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Well, uh, hmm...

Monday, July 23, 2007

Cartoon Rhythm

After the last post, I started thinking about how voice actors must perform appropriate to the characters as they appear on screen. Then I remembered something from John Kricfalusi's blog about animating to a beat. Here's the quote verbatim:

"All classic cartoons were timed to musical rhythms or tempos. That's why they automatically feel good when you watch them. Most modern animation is timed straight ahead and actions fall haphazardly with no definite or structural relationship to each other. They feel jerky and not as fun as old cartoons.

"A real cartoon is like music. It should feel good, no matter what the content or subject matter is about. It should make you bounce to it.

"Genndy Tartakovsky times his cartoons to tempos and so do I. We are among the last holdouts to this tradition."

That got me thinking about the voice over aspect. Today, voice artists record the dialogue, and then animators fit the visuals overtop. This is unlike the cartoons of the thirties (and almost all Japanese cartoons with the exception of Katsuhiro Otomo's work) where the animation is done first and the voice artists record their dialogue overtop. This meant the animators had almost total freedom regarding the rhythm and flow of the animation because they'd never have to fudge around the vocal tracks. Now, if the voice artist has an idea for how a line must be delivered and that idea is completely different from the rhythm that the animation director had in mind, there's a conflict. If an animation director wants to keep an authentic 1930's "bounce" to his cartoon, he'll have to give very specific directions to the voice actor or accept the performance he gets and animate around it.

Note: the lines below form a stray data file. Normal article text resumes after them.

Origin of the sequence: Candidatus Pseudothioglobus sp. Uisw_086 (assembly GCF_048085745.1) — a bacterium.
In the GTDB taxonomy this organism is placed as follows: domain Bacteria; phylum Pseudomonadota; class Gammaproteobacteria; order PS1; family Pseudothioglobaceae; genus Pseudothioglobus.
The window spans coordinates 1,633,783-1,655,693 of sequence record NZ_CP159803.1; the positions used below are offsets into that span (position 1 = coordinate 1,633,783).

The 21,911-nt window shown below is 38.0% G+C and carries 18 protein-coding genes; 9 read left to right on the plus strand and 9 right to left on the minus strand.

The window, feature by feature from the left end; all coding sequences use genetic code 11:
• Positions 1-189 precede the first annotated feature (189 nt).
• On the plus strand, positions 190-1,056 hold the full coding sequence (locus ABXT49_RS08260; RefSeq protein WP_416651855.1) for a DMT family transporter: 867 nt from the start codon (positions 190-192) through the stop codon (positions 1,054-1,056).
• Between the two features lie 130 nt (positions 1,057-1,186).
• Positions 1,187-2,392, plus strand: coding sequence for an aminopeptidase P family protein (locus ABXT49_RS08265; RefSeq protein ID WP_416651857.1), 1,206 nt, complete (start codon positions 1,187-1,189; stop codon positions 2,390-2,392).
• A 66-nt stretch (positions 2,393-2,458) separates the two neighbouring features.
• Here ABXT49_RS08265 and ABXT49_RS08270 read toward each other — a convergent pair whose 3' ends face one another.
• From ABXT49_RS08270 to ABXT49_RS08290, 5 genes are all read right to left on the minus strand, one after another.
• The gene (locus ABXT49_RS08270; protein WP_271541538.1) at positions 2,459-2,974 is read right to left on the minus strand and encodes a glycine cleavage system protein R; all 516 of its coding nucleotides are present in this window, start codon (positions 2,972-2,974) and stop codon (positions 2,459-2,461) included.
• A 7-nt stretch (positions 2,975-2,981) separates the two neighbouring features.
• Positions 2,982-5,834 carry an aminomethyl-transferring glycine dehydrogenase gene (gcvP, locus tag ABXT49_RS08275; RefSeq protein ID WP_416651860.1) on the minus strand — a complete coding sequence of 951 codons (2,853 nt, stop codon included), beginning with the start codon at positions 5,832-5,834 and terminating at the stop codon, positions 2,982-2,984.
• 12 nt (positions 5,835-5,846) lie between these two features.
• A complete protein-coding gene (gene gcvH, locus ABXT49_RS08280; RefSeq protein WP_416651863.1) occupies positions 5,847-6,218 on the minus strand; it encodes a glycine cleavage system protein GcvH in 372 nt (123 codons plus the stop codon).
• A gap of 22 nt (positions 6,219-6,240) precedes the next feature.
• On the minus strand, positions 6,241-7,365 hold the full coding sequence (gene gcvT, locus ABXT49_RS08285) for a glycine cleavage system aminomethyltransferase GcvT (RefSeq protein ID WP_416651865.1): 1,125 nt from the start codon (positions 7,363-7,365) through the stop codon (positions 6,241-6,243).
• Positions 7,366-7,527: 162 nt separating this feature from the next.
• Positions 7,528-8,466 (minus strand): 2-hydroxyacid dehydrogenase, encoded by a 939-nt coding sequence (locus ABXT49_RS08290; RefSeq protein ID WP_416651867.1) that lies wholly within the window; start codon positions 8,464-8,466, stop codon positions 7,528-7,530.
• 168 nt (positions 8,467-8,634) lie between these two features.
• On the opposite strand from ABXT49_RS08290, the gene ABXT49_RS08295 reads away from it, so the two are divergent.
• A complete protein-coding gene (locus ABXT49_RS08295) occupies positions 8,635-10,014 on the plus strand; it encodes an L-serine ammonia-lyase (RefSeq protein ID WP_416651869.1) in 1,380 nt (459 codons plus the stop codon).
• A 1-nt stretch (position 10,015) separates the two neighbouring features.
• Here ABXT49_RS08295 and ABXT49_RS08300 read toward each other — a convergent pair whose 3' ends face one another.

I like the idea of the voice talent and the animators working closely because the end product is more complete. Since the characters in cartoons are not actors with mind and voice combined, rather a combination of the ideas of the voice actor and the animator, it only makes sense that the two have similar ideas for the performance of the character. This is especially important if an animator wants to retain the traditional animation "bounce" without making it into a parody.

What do I mean by bounce? Well, as Kricfalusi said, "A real cartoon is like music. It should feel good, no matter what the content or subject matter is about. It should make you bounce to it." The characters bounced to the rhythm of the music. To see what he's talking about, watch Bimbo's Initiation, one of the greatest cartoons ever made and practically the defining work of the medium. The characters bounce and sway to the music, giving the characters life and visual interest.

Now, watch this modern take on the concept, an episode of the fantastic Twisted Tales of Felix the Cat from 1995 entitled, Space-Time Twister. This episode was directed by Lynne Nailor, formerly of Spumco and ex-girlfriend of John Kricfalusi. The Spumco influence is everywhere, from the authentic bounce and rhythm to the surreal yet believable cartooniness. It is an excellent piece of art that somehow slipped past the studio heads. Well, didn't slip past for long because later episodes of the series are far more conservative and much less cartoony, and aren't as fun to watch. Space-Time Twister works because it's much like the human imagination: based on reality, but it bends and twists because it's not wholly bound by earthly physics. The later episodes are more "realistic," in terms of the characters having less stretch and squash and no exclamation points jutting from their heads, but they're less beautiful because they abandon their cartooniness. The jokes are more arbitrary, the colors are more haphazard, and the characters are less flexible. Still, I'm glad we have the first season to cherish.